To compare the new algorithms to the standard Haploview, in terms of runtime and memory usage, the ideal solution would have been that of randomly sampling regions with different characteristics from the HapMapII or 1000G datasets. However, the Haploview algorithm was so computationally expensive that it prohibited to consider a sufficiently large number of random regions and, therefore, to obtain a representative sample of all possible scenarios over the whole genome. For this reason, we selected the regions such that the most extreme scenarios, in terms of median SNP minor allele frequency (MAF) and median inter-SNP distance, were covered. To identify such representative regions, we performed the systematic scan of all SNPs in the genome using a sliding window of 1,000 SNPs, after removing chromosomal centromeres and the HLA region. For each sliding region, the median MAF and inter-SNP distance were recorded (Additional file 1, Figure A.1). All regions were then represented in a two-dimensional Euclidean space, where the normalized inter-SNP distance was plotted against the normalized median MAF (Additional file 1, Figure A.2). A total of nine regions were chosen for the experiments: the eight regions located on the outermost boundaries of the Euclidean space and the region closest to the center of the space. These regions represent scenarios with extreme and moderate median MAF and median inter-SNP distance. The procedure was repeated using larger sliding windows of 5,000 to 30,000 SNPs. If not stated otherwise, in the experimental results we report median values over the nine regions for every different window size.

The block partitions obtained with the WP and AV methods for *D*^{′} CI estimation were compared in terms of total number of blocks, median number of SNPs per block, proportion of SNPs clustered into blocks, and median within block haplotype diversity. Haplotype diversity [19, 20] is defined as the ratio between the number of common haplotypes and the total number of haplotypes within a block. Common haplotypes are those occurring more than once. The haplotype diversity index ranges from 0 (complete diversity) to 1 (no diversity).

The three MIG algorithms were implemented in C++. To guarantee a fair comparison, the original Java implementation of the Haploview algorithm was rewritten in C++, too. By default, Haploview considers only SNP pairs within a maximal distance of 500Kbp. We removed this constraint because it could affect the block partitions of very wide regions. For the WP method, we set the number of likelihood estimation points to 1,000 (100 in the original Haploview implementation). We didn’t consider the population specific two-, three-, and four-marker rules, proposed by Gabriel *et al.*[23] when very short regions are processed, because they have no impact on the computational efficiency of the algorithms. All experiments were run on a machine with an Opteron 8356 Quad Core (2.3GHz) CPU.

### Genome-wide association study of rheumatoid arthritis

We applied our haplotype block partitioning algorithm to the genome-wide association study of the North American Rheumatoid Arthritis Consortium (NARAC) dataset. Data consisted of 868 cases and 1,194 controls. The samples were genotyped at 544,917 autosomal and sex chromosome SNPs. Quality check was performed with PLINK 1.07 [25]: we excluded 5,422 SNPs with a call rate of <90*%*, 11,327 SNPs with a minor allele frequency of <0.001, and 898 SNPs because of significant deviation from Hardy-Weinberg equilibrium in controls (*p-value* ≤ 10^{-6}). No samples were excluded because of low call rate (<90*%*); 2 cases and 5 controls were removed because of sex mismatch; 1 case and 8 controls were additionally excluded after population stratification test based on principal component analysis performed with EIGENSOFT 5.0.1 [30]. After the quality control, 514,539 autosomal SNPs and 2,046 samples were available for analyses.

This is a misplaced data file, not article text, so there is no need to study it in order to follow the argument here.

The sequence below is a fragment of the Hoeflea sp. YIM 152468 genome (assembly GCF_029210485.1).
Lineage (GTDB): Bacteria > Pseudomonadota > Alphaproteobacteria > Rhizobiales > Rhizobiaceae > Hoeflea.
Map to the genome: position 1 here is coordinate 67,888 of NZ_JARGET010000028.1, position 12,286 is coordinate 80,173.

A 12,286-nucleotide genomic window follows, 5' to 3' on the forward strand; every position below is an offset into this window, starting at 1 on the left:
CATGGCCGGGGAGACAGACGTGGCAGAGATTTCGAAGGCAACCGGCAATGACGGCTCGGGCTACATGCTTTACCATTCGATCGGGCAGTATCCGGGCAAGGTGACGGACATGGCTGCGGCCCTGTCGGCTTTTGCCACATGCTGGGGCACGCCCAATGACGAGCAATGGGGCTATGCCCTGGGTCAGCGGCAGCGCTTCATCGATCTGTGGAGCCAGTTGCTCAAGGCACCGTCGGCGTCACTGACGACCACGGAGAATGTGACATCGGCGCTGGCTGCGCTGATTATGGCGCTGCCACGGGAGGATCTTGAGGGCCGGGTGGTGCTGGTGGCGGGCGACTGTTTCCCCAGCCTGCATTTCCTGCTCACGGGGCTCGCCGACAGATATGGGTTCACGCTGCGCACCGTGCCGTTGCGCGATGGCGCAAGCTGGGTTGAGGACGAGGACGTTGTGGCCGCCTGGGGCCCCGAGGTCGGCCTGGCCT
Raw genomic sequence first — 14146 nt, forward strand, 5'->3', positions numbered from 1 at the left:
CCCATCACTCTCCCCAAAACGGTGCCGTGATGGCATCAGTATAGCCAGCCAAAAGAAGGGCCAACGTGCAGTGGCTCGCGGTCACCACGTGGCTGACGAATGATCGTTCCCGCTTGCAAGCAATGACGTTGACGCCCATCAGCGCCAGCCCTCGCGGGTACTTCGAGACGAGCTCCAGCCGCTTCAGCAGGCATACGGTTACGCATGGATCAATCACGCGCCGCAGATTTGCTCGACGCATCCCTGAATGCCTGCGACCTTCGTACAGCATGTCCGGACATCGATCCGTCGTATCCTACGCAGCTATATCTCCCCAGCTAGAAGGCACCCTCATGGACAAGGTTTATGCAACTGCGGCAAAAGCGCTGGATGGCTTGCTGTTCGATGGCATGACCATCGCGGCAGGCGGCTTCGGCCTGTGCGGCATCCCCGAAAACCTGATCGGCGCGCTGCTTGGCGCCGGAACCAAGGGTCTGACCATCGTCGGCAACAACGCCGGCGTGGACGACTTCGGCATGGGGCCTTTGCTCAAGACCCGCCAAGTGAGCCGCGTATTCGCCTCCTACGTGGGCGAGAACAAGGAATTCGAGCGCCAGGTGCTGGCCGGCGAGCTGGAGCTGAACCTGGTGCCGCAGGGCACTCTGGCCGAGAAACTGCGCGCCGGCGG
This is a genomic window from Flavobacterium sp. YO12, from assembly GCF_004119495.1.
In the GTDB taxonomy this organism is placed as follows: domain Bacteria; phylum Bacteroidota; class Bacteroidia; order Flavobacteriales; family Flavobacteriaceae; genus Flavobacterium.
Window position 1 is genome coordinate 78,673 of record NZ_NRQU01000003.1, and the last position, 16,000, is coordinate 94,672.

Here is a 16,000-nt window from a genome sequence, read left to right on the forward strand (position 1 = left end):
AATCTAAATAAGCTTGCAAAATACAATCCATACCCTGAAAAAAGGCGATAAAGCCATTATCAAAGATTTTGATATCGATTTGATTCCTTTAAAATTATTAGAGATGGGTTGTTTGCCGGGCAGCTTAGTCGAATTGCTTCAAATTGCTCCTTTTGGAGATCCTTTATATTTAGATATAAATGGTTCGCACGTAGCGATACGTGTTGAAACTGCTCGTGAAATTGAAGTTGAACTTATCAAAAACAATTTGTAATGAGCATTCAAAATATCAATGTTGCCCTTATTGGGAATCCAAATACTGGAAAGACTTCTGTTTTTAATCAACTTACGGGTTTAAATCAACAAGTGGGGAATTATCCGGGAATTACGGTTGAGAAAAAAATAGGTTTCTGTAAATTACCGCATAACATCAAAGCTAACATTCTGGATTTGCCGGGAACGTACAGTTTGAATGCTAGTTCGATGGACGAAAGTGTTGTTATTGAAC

Haplotypes were phased using SHAPEIT version 2 [31]. To achieve good accuracy, we set 400 conditioning states per SNP. Recombination rates were taken from HapMap phase II build 36 and effective population size was set to 11,418 (as suggested for CEU populations). The estimated haplotypes were submitted to MIG ^{++} and processed with the WP and AV methods. We obtained 98,979 WP blocks, covering 445,832 SNPs, with 68,707 singleton SNPs outside of any block. The AV method identified 97,816 blocks, covering 446,170 SNPs, and 68,369 singleton SNPs.

The genome-wide association scan was based on a logistic regression model adjusted for sex and the top 10 eigenvectors obtained from EIGENSOFT 5.0.1 [30]. The association between disease status and individual SNPs or haplotype blocks was tested with a likelihood ratio test using PLINK 1.0.7 [25] with the logistic-genotypic and omnibus options, respectively. Within each block, haplotypes with frequency of <0.01 were collapsed together to preserve power. Singleton SNPs outside blocks were treated as in the SNP-based analysis, therefore producing analogous results. Genomic control (GC) correction was applied to both SNP- and block-based GWAS results. Bonferroni-corrected significance thresholds were set to 2.98 × 10^{-7} for analysis based on the WP block partition (i.e. 0.05 divided by the sum of 98,979 WP blocks and 68,707 singleton SNPs), 3.01 × 10^{-7} for the analysis based on the AV method (i.e. 0.05 divided by 97,816 AV blocks plus 68,369 singleton SNPs), and 9.17 × 10^{-8} (i.e. 0.05 / 514,539) for the individual SNP analysis.